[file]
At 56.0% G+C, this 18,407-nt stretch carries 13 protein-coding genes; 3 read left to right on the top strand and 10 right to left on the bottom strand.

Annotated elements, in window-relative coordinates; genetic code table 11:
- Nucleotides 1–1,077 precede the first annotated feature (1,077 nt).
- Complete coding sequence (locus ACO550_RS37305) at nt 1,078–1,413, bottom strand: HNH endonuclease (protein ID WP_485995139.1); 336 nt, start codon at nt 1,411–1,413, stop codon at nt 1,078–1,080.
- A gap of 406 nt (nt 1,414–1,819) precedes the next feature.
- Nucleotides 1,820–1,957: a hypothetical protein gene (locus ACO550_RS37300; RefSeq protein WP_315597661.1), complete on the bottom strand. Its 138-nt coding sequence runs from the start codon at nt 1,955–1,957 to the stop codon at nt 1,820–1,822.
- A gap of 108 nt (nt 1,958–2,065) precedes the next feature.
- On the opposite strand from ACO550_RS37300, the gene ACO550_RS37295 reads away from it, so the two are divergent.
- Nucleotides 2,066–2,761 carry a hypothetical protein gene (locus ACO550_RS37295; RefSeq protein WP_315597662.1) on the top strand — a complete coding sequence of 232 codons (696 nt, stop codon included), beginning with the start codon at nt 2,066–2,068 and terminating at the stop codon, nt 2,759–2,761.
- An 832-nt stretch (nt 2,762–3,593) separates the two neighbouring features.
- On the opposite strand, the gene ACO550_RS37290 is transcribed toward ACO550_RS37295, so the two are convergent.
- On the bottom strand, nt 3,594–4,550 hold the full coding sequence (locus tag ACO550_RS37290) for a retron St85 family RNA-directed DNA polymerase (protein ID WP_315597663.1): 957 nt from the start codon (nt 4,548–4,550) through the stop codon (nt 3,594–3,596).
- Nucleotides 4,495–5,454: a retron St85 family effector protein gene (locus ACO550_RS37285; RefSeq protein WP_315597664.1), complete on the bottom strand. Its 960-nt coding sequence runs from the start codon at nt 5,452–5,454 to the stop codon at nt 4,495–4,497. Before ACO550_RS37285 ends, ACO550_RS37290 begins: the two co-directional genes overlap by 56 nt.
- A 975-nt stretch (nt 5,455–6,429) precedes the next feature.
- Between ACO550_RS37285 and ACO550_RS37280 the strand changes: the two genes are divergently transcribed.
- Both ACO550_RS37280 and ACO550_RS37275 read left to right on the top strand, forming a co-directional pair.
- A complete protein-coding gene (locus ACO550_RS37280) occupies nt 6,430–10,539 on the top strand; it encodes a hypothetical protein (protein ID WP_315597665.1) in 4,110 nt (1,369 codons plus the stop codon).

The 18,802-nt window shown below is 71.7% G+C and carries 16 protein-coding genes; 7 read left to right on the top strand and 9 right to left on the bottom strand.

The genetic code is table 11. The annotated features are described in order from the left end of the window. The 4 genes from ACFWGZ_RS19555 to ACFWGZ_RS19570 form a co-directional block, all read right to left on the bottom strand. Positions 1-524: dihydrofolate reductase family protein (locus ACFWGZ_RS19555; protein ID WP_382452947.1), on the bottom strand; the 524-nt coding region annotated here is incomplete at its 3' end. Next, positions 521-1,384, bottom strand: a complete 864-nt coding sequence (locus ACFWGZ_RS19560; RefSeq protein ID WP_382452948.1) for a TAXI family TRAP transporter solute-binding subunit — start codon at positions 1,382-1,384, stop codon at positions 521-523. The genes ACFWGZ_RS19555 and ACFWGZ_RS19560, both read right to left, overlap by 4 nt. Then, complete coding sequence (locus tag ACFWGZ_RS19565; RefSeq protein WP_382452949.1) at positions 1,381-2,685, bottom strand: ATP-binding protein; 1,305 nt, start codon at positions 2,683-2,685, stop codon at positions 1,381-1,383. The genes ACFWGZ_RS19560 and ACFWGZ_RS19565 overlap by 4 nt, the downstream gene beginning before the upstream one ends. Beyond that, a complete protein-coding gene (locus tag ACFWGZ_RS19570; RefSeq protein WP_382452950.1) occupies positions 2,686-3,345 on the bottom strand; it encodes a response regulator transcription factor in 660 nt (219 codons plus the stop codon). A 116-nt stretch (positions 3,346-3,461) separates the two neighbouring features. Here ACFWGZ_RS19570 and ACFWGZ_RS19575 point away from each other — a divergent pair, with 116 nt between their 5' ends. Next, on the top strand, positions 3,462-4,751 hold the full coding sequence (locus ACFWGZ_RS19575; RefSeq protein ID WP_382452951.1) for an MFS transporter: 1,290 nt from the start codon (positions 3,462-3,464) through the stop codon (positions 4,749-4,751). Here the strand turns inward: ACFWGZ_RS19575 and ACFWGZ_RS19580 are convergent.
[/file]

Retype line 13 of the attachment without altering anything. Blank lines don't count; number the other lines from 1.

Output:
- Nucleotides 4,495–5,454: a retron St85 family effector protein gene (locus ACO550_RS37285; RefSeq protein WP_315597664.1), complete on the bottom strand. Its 960-nt coding sequence runs from the start codon at nt 5,452–5,454 to the stop codon at nt 4,495–4,497. Before ACO550_RS37285 ends, ACO550_RS37290 begins: the two co-directional genes overlap by 56 nt.